Tag Archives: Thai words

S Words from Bangkok

Anomie on a Bus. (c) Aloha Lavina

“Why go to Onnut Road?” the taxi driver asks me, “when you can go to the airport and take the BTS from there?”

“Is it open?” I ask him about the Bangkok Transit System (BTS) airport link, connecting downtown to the airport some 40 kilometers away.

He nods. “Saduak maak gua,” he adds. It’s more convenient.

But taped over the sign for the monorail station is a sign saying it’s closed. Too panicked to get angry at the cab driver or myself, I run to another taxi. The second cab takes me from the airport through the arterial roads that pour thousands of cars into the heart of Bangkok each day. A problem solver, the driver decides to take me to a metro station instead of the BTS, so I don’t have to change trains.

Tuktuks line the exit at the Hualamphong metro station, but I head for the motorbikes. Faster. Cheaper.  Right now I am looking for saduak, a convenient way to get to the theatre as quickly as possible. It is a good choice, for Chinatown traffic is tight.

Once my kneecap almost brushes a rusty bus fender. My breathing grows shallow and quick. Inside the helmet, I sound like Darth Vader.  We arrive at the Theatre with time to spare, and I finally exhale. I rush into the air-conditioned room where rehearsals are about to begin, grateful for the cold air.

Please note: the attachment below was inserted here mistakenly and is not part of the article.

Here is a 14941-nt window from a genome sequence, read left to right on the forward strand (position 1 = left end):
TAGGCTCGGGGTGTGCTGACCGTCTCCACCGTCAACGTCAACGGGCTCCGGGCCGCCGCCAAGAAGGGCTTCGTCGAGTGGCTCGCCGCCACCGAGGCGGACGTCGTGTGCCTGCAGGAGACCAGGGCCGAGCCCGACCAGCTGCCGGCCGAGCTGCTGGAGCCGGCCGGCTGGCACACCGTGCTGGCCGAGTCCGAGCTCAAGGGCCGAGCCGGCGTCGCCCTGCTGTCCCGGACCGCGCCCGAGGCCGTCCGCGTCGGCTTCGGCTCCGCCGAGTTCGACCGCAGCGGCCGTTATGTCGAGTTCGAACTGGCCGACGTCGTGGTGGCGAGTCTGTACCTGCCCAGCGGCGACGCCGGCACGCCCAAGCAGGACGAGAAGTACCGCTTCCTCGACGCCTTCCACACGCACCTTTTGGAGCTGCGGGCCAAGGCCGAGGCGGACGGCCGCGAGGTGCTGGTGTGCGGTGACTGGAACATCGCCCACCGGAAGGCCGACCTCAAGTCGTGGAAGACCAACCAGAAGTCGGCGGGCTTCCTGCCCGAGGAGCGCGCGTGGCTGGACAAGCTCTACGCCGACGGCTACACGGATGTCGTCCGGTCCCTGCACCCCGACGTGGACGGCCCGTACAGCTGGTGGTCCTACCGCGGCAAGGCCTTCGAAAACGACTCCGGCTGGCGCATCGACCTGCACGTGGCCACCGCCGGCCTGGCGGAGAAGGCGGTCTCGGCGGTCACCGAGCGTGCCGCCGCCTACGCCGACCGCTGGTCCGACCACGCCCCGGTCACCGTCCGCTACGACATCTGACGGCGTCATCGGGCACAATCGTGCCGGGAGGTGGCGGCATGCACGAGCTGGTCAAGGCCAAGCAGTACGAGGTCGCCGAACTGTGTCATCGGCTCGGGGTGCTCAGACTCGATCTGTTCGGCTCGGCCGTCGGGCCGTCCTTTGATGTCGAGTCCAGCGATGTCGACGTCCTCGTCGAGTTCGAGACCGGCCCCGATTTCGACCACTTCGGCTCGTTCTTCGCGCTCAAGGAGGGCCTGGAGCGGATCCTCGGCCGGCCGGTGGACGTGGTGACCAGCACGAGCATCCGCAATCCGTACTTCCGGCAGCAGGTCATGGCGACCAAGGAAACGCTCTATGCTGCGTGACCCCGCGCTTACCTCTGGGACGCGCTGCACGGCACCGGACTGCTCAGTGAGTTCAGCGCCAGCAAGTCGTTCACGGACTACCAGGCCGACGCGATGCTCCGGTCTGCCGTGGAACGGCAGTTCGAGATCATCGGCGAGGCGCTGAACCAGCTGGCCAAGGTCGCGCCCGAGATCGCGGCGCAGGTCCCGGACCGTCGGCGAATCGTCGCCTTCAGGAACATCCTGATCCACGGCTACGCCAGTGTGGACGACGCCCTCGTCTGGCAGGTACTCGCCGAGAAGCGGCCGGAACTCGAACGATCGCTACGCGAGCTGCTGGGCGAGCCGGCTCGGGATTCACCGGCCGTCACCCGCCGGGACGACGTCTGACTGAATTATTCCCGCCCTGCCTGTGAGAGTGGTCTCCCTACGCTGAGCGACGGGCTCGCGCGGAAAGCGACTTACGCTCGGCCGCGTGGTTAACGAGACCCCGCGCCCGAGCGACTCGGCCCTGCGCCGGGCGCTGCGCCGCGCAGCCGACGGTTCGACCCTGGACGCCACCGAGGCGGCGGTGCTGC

The long sleeved shirt sticks to my back. Thai summer temperatures can reach over 40 Celsius, but I want to be suphaap, or polite. To suffer through discomfort is to be polite; to suffer inconvenience is to be courteous. Still sweating, I greet the performers, bringing my hands together in front of my face. Suphaap.

Rehearsals over, I flag a tuktuk. Evening traffic is thick and so are the diesel fumes. A motorbike stops beside us, and the woman riding it twirls a white frangipani to her nose. I envy her fragrant little world.

We lunge our way to the Express Boat Service. For 14 Baht I cross the river to Wang Lang Pier 10. Boat passengers spill into a market. People swarm the food stalls hunting for dinner. Dinner comes in little bags or boxes, cheap, easy to take home. Saduak and also sabay, relaxed. Market dinners don’t involve pots and pans and dishwashing.

In another theatre by the river, other diners eat in regulated dim light, waiting for the evening’s promised dances. A lithe man dances solo with cloth he makes billow over precise dance postures as a Thai flute wrings out a plea. The dancer smiles, and so does the audience. They are feeling it: fun, or sanuk, the Thai reason for doing just about anything. Anything not sanuk is not worth doing. The dancer ends his set with a red paper umbrella spewing out confetti as he twirls it, whirling in a skirt and mask, feet thumping the floor.

Across the tables, I glance at the audience. A man smiles into his camcorder and speaks to his wife. The young blonde couple forget to sip their beers. I put my camera down on my lap, and clap, clap with the rest.